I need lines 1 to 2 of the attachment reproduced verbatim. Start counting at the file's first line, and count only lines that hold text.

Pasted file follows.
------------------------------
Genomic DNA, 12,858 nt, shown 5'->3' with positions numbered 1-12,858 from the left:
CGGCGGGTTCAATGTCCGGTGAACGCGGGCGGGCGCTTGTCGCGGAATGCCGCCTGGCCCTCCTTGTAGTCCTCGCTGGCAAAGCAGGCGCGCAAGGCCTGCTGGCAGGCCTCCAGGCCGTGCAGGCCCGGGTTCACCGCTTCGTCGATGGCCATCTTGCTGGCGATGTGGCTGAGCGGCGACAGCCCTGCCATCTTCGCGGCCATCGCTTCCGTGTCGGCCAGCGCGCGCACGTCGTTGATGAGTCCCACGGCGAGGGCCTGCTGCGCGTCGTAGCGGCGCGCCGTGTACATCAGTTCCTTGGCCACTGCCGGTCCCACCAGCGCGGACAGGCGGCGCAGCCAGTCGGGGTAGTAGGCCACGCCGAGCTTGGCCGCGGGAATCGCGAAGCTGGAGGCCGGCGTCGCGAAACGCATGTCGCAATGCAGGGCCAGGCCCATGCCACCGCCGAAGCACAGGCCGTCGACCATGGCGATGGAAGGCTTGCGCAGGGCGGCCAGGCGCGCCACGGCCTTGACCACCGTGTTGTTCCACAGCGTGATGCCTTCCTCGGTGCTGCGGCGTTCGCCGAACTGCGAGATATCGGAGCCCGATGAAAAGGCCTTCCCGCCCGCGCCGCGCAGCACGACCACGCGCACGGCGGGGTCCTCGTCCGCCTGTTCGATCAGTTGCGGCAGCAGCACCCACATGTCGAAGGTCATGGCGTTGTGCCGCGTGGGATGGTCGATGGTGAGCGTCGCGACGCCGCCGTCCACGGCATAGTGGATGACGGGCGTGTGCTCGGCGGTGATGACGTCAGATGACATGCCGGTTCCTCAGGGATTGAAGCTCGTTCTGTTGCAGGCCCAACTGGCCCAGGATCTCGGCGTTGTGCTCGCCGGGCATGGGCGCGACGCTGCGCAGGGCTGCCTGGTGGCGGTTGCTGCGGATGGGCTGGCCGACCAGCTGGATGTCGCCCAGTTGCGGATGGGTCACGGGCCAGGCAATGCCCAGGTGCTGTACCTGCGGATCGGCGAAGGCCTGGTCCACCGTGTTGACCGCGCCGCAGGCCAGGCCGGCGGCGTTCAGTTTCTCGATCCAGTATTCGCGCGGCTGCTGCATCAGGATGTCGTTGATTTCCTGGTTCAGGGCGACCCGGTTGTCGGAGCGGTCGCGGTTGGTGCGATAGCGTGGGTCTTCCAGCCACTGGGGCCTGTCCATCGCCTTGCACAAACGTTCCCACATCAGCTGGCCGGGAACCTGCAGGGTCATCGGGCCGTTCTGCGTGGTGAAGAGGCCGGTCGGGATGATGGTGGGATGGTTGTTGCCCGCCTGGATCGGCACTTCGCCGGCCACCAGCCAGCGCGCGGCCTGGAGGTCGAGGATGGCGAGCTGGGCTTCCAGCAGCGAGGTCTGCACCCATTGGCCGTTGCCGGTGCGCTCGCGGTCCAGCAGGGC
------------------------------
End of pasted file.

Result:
Genomic DNA, 12,858 nt, shown 5'->3' with positions numbered 1-12,858 from the left:
CGGCGGGTTCAATGTCCGGTGAACGCGGGCGGGCGCTTGTCGCGGAATGCCGCCTGGCCCTCCTTGTAGTCCTCGCTGGCAAAGCAGGCGCGCAAGGCCTGCTGGCAGGCCTCCAGGCCGTGCAGGCCCGGGTTCACCGCTTCGTCGATGGCCATCTTGCTGGCGATGTGGCTGAGCGGCGACAGCCCTGCCATCTTCGCGGCCATCGCTTCCGTGTCGGCCAGCGCGCGCACGTCGTTGATGAGTCCCACGGCGAGGGCCTGCTGCGCGTCGTAGCGGCGCGCCGTGTACATCAGTTCCTTGGCCACTGCCGGTCCCACCAGCGCGGACAGGCGGCGCAGCCAGTCGGGGTAGTAGGCCACGCCGAGCTTGGCCGCGGGAATCGCGAAGCTGGAGGCCGGCGTCGCGAAACGCATGTCGCAATGCAGGGCCAGGCCCATGCCACCGCCGAAGCACAGGCCGTCGACCATGGCGATGGAAGGCTTGCGCAGGGCGGCCAGGCGCGCCACGGCCTTGACCACCGTGTTGTTCCACAGCGTGATGCCTTCCTCGGTGCTGCGGCGTTCGCCGAACTGCGAGATATCGGAGCCCGATGAAAAGGCCTTCCCGCCCGCGCCGCGCAGCACGACCACGCGCACGGCGGGGTCCTCGTCCGCCTGTTCGATCAGTTGCGGCAGCAGCACCCACATGTCGAAGGTCATGGCGTTGTGCCGCGTGGGATGGTCGATGGTGAGCGTCGCGACGCCGCCGTCCACGGCATAGTGGATGACGGGCGTGTGCTCGGCGGTGATGACGTCAGATGACATGCCGGTTCCTCAGGGATTGAAGCTCGTTCTGTTGCAGGCCCAACTGGCCCAGGATCTCGGCGTTGTGCTCGCCGGGCATGGGCGCGACGCTGCGCAGGGCTGCCTGGTGGCGGTTGCTGCGGATGGGCTGGCCGACCAGCTGGATGTCGCCCAGTTGCGGATGGGTCACGGGCCAGGCAATGCCCAGGTGCTGTACCTGCGGATCGGCGAAGGCCTGGTCCACCGTGTTGACCGCGCCGCAGGCCAGGCCGGCGGCGTTCAGTTTCTCGATCCAGTATTCGCGCGGCTGCTGCATCAGGATGTCGTTGATTTCCTGGTTCAGGGCGACCCGGTTGTCGGAGCGGTCGCGGTTGGTGCGATAGCGTGGGTCTTCCAGCCACTGGGGCCTGTCCATCGCCTTGCACAAACGTTCCCACATCAGCTGGCCGGGAACCTGCAGGGTCATCGGGCCGTTCTGCGTGGTGAAGAGGCCGGTCGGGATGATGGTGGGATGGTTGTTGCCCGCCTGGATCGGCACTTCGCCGGCCACCAGCCAGCGCGCGGCCTGGAGGTCGAGGATGGCGAGCTGGGCTTCCAGCAGCGAGGTCTGCACCCATTGGCCGTTGCCGGTGCGCTCGCGGTCCAGCAGGGC